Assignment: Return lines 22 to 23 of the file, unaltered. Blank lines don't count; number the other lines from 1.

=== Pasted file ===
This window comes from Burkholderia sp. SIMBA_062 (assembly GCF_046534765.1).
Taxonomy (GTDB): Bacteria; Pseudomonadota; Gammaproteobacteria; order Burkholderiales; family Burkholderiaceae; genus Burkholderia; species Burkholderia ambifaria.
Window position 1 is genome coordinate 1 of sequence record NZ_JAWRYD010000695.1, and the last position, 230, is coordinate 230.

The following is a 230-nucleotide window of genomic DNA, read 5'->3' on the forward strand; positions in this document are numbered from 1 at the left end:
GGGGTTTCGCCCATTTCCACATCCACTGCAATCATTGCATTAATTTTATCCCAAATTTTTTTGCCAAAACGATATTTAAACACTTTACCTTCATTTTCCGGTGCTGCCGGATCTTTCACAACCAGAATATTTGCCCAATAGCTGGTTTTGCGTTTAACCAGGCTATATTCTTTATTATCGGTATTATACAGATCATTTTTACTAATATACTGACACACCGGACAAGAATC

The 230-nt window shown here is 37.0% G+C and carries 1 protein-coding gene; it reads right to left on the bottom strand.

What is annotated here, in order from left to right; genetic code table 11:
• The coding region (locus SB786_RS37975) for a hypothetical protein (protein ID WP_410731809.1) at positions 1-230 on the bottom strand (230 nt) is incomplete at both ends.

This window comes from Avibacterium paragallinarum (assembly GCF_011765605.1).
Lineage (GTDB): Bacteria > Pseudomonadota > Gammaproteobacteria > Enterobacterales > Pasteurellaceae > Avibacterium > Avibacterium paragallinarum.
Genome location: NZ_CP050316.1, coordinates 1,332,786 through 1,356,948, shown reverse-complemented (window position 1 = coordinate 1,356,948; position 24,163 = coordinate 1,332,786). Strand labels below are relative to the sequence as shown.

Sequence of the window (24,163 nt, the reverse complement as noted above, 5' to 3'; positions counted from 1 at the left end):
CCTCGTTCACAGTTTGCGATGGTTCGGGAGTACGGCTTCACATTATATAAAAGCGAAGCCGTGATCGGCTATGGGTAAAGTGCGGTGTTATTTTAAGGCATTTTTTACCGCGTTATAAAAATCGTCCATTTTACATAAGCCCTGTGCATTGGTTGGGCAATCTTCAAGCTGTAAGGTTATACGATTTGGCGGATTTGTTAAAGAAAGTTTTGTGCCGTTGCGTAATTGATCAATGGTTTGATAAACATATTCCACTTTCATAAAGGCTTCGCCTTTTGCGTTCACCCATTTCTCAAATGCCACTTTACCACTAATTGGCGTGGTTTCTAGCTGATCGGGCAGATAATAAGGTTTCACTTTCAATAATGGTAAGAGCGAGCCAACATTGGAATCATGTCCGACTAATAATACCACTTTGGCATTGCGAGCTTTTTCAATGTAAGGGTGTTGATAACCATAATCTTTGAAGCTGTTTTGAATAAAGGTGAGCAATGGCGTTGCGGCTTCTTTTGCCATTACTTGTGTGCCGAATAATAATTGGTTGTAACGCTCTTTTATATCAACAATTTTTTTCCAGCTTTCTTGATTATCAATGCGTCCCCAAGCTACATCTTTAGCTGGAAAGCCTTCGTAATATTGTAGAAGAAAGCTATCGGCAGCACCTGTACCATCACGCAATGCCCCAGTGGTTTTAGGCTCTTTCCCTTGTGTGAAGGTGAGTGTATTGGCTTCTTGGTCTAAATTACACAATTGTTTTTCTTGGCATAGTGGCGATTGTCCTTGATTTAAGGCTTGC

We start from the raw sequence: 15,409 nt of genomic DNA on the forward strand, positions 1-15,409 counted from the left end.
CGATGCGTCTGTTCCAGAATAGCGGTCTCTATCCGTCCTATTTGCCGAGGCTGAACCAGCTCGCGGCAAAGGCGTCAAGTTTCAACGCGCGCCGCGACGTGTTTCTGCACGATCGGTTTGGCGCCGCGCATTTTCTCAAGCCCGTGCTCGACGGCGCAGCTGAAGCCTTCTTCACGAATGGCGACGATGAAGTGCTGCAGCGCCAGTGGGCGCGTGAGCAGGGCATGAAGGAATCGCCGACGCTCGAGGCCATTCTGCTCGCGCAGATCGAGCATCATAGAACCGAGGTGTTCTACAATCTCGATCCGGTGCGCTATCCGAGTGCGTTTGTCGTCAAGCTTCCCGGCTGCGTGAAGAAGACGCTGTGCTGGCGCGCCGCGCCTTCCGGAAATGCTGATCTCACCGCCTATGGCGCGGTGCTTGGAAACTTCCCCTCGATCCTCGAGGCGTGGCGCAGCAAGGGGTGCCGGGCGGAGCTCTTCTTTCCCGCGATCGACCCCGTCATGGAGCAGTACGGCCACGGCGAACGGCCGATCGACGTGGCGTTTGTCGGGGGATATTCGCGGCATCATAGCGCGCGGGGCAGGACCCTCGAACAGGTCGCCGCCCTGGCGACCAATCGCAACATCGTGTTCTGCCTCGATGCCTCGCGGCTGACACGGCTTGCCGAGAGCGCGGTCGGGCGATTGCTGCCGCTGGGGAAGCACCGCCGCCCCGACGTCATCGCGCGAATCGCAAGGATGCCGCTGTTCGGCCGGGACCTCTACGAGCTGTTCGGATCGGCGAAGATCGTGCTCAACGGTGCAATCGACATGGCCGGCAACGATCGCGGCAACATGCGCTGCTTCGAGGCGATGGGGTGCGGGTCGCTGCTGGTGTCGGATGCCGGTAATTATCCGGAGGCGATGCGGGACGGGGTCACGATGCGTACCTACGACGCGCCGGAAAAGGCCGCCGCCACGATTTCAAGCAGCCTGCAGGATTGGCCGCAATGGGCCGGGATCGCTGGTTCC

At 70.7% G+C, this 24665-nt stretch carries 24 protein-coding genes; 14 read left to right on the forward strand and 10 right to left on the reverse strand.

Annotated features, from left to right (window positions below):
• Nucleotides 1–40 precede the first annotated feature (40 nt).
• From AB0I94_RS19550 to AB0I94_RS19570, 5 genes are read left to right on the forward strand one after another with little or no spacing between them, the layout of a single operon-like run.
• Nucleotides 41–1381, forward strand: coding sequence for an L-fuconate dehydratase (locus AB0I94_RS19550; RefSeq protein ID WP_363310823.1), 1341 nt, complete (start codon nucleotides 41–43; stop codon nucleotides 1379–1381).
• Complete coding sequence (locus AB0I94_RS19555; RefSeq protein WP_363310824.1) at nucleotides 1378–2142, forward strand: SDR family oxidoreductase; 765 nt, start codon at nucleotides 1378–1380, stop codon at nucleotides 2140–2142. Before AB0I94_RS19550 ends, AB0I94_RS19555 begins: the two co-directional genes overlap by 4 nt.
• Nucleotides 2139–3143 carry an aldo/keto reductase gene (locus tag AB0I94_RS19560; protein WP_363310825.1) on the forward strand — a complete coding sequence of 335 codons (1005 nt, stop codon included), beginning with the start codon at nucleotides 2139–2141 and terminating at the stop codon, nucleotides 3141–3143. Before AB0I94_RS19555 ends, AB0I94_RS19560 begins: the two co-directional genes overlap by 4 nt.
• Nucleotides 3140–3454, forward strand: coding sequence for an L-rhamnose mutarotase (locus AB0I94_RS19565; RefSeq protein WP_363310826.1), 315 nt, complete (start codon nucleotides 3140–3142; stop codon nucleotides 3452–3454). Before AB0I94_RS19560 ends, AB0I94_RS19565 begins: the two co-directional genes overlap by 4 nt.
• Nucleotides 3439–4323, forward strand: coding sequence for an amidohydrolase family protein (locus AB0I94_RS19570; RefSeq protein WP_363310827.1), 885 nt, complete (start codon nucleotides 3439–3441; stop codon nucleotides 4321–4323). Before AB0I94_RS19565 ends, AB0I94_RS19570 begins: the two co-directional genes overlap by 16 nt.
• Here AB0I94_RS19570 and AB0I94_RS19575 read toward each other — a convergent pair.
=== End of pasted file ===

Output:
• Nucleotides 2139–3143 carry an aldo/keto reductase gene (locus tag AB0I94_RS19560; protein WP_363310825.1) on the forward strand — a complete coding sequence of 335 codons (1005 nt, stop codon included), beginning with the start codon at nucleotides 2139–2141 and terminating at the stop codon, nucleotides 3141–3143. Before AB0I94_RS19555 ends, AB0I94_RS19560 begins: the two co-directional genes overlap by 4 nt.
• Nucleotides 3140–3454, forward strand: coding sequence for an L-rhamnose mutarotase (locus AB0I94_RS19565; RefSeq protein WP_363310826.1), 315 nt, complete (start codon nucleotides 3140–3142; stop codon nucleotides 3452–3454). Before AB0I94_RS19560 ends, AB0I94_RS19565 begins: the two co-directional genes overlap by 4 nt.